It always seems that the hacker is ahead of the organization being attacked. Every week we hear about a new ransomware, malware, DDoS, or other attack that has put organizations – or their customers – at risk. In fact, we write about these attacks every week in our “Who Got Hacked” series.
There is an eternal struggle between hackers and cybersecurity experts. In the digital arms race, technology is invented to prevent the latest attacks, and new attacks are invented to thwart that technology. It takes a special combination of the right tech, the right policies, and the right education to get ahead of threat actors.
There are a number of issues in play when you consider the prevalence of cyberattacks in the digital age.
“Threat actors are becoming more and more sophisticated in their methods and how they’re looking to attack and target a number of organizations,” says Jeremy Samide, CEO of Stealthcare.
We’ve seen a shift from financial services to healthcare organizations to law firms because of the type of information that they have. However, as IT continues to change, a lot of these threat actors are targeting these organizations in order to exploit vulnerabilities based on application error, human error in design and architecture, and in other software and security vendors. This gives them an advantage.
An Ongoing Battle of Cybersecurity
It’s almost a situation of there being too many holes to plug.
“When you look at large organizations, you look at the attack surface,” says Samide. “As the organization gets larger, there’s more information, data pockets, entrance and egress points in the organization that need to be covered.”
In organizations with multiple offices and facilities, the attack surface gets larger. Any time an organization brings a new application online, or opens a new office, they are more connected, and there is more opportunity for hackers to look for vulnerabilities.
You can’t tell a company to stop growing, of course, but there are steps to be taken.
“It’s really a combination of the people, the process, and the technology,” says Samide. “They’re all connected. You can’t just throw technology at a solution. It doesn’t work. You have to build security through the process and culture, along with technology.”
Cybersecurity is a mindset. It’s a design that needs to be focused in the development of an organization – to implement security and then enforce security so that there is still reasonable access to the application.
The Cybersecurity Technology Factor
In the hyper-connected world, we have to look at implementing new technology from two standpoints – the functionality for the business from a requirement standpoint, and a security standpoint.
That’s likely different stakeholders from different departments getting involved. In fact, the different stakeholders need to get involved. They need to come together to look at the functional requirements along with the technical requirements to determine the proper solution for the organization.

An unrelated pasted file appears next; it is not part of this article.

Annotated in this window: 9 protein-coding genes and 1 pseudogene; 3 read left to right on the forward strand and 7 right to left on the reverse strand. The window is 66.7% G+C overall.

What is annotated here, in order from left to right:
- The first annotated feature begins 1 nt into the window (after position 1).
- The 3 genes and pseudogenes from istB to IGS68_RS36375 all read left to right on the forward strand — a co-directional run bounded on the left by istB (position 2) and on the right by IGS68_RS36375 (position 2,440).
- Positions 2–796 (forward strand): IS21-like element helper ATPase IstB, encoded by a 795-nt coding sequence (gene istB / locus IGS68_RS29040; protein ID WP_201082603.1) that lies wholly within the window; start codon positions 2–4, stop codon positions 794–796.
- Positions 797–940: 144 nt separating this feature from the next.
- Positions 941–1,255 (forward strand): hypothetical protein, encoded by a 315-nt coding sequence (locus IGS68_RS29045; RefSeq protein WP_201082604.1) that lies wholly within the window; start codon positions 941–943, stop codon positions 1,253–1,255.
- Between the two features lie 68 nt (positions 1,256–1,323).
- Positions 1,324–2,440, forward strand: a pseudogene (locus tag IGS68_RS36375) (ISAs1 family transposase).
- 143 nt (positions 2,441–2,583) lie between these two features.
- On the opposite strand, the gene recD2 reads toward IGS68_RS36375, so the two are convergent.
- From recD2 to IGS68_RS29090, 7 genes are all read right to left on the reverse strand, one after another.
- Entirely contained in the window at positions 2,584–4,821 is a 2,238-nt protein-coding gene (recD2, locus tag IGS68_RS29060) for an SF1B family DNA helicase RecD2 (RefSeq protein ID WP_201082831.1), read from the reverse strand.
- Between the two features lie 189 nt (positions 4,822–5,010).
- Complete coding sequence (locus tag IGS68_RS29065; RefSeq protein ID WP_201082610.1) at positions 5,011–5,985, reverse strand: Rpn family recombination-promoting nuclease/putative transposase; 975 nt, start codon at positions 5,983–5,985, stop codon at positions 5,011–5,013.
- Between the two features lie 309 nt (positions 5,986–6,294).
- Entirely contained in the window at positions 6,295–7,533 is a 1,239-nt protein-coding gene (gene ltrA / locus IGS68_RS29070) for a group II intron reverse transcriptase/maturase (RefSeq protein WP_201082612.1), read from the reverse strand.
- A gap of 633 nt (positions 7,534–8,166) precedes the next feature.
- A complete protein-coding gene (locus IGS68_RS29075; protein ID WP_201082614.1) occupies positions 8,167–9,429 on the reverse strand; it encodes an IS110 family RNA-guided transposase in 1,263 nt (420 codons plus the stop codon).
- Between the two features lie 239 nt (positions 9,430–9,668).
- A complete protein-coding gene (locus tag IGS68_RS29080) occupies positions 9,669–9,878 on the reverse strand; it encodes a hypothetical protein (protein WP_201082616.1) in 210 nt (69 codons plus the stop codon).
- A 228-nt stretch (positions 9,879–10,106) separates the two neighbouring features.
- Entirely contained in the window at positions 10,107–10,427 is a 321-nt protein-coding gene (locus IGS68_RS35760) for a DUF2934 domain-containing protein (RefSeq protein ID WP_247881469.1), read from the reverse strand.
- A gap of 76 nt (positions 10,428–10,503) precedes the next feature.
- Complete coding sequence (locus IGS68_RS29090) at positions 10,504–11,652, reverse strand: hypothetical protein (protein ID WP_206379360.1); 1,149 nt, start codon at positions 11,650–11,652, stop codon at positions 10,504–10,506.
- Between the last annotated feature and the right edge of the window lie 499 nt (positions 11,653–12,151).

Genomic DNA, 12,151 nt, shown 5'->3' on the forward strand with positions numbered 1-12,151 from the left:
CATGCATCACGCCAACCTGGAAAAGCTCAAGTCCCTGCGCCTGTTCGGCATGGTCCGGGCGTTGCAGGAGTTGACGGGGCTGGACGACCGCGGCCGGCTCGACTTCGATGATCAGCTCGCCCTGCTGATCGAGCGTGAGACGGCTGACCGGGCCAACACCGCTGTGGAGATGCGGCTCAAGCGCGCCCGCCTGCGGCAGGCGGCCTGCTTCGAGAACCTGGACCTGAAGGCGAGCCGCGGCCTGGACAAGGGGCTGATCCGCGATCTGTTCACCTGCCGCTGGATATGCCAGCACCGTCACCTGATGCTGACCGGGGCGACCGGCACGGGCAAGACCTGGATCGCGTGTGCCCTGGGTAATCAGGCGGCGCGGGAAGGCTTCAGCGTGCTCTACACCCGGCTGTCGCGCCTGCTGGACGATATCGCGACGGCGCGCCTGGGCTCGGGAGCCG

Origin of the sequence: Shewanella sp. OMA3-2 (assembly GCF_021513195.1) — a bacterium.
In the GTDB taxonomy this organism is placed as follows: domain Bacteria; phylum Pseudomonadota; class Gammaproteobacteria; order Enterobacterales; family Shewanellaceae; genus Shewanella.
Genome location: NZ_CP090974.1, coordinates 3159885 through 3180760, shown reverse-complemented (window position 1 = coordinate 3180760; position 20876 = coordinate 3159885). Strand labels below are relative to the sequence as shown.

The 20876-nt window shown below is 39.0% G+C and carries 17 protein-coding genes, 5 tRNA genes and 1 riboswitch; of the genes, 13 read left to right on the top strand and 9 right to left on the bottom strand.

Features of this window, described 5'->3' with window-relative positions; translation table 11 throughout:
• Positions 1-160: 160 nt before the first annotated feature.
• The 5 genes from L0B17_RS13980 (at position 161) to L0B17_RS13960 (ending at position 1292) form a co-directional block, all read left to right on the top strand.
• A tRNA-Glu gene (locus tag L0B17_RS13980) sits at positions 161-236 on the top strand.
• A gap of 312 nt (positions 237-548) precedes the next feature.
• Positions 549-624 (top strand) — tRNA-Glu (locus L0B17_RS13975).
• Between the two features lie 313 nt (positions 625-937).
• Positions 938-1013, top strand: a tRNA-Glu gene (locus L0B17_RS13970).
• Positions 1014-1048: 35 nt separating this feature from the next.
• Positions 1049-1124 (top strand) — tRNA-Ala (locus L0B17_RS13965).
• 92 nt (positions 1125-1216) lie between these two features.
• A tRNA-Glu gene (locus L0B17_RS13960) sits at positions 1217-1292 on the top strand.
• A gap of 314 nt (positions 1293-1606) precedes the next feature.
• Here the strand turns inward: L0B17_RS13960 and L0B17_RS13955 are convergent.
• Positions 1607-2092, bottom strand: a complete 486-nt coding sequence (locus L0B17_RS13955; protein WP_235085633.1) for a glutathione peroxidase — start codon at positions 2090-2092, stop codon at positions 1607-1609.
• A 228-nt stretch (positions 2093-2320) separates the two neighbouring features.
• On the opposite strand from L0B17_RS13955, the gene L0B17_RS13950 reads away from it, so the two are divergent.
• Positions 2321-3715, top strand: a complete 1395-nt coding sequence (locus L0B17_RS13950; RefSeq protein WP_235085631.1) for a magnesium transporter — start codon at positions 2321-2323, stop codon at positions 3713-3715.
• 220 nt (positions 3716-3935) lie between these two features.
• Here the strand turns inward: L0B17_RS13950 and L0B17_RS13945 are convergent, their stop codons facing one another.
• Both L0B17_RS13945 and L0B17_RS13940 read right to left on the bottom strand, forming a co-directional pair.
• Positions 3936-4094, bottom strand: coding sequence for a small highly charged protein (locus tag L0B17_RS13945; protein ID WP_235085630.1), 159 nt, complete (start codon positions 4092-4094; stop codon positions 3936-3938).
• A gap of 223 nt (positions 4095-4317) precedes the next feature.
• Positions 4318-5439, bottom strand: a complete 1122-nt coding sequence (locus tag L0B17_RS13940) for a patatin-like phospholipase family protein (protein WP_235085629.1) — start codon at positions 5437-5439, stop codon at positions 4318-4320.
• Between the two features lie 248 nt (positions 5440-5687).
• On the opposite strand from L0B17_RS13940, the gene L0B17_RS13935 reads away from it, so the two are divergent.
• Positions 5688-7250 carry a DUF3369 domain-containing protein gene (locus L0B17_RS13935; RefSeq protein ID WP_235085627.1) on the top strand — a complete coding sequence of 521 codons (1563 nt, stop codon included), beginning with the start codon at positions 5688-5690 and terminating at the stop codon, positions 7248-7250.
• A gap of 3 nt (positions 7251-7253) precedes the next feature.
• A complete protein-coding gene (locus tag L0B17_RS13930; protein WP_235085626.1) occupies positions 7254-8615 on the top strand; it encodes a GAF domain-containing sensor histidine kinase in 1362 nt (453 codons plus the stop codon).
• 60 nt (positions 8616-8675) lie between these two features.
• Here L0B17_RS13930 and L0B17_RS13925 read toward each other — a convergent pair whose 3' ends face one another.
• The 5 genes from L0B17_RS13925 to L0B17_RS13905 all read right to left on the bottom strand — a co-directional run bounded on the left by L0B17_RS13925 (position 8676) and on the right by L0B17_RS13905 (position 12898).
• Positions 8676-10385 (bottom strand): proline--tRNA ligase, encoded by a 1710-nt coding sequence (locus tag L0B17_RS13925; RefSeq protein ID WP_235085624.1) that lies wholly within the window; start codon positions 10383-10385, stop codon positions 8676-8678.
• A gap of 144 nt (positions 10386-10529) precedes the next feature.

Take the case of the Internet of Things, for example a manufacturing facility. Putting sensors that measure different variables during the manufacturing process can be a great thing. It can alert the organization to different problems that may arise in real time. It can also provide layers of data and analysis that inform the business – called Business Intelligence – and provide a better yield in following manufacturing cycles. However, these devices are connected to the network, and open up new avenues by which threat actors can enter the network to steal data.
The game here isn’t to find the balance as much as it is to weight the pros and cons.
“They need to design something that works for the business – that can create that intelligence to them to create that advantage,” says Samide, “But they also need to design the security architecture around that to mitigate the risks involved in adding that new type of technology to their systems.”
Once you introduce a new technology you need to do a risk assessment, look at the exposures, and then design something that can mitigate the risk while still providing the business with what they need.
The Future of Cybersecurity
“I think we’re still in the infancy stages of it,” says Samide, “I do believe that it’s going to get worse before it gets better.”
State sponsored cyberattacks are growing. Virtually all nations, all sovereign governments, and some hacker collective groups and terror organizations are starting to step up their game as they see cybersecurity as a major weapon. It’s becoming more sophisticated and targeted. In our hyper-connected world this is where the warfare will be played.
It’s all about intelligence, data, and connecting dots. You need to create a 360-degree picture of an organization, and having that information is power. The theft of information, therefore, is power as well. Hackers are looking to sell your information to competitors, or sell the financial information of your clients to the highest bidder. That’s what every organization, large or small, is up against.
“I think it’s going to be an ongoing battle,” says Samide. “Technology will be perfected on the defensive side, and part of that is the approach we’ve taken with our platform – the proactive approach. Threat intelligence, understanding what the threat actors are doing.”
Things like machine learning and artificial intelligence will be game changers, as will the advent of quantum computing (from an encryption standpoint). However, as those technologies grow on the security side, threat actors will start to use them as well. So it may always be a game of cat and mouse – a cyber arms race with each side battling forever.
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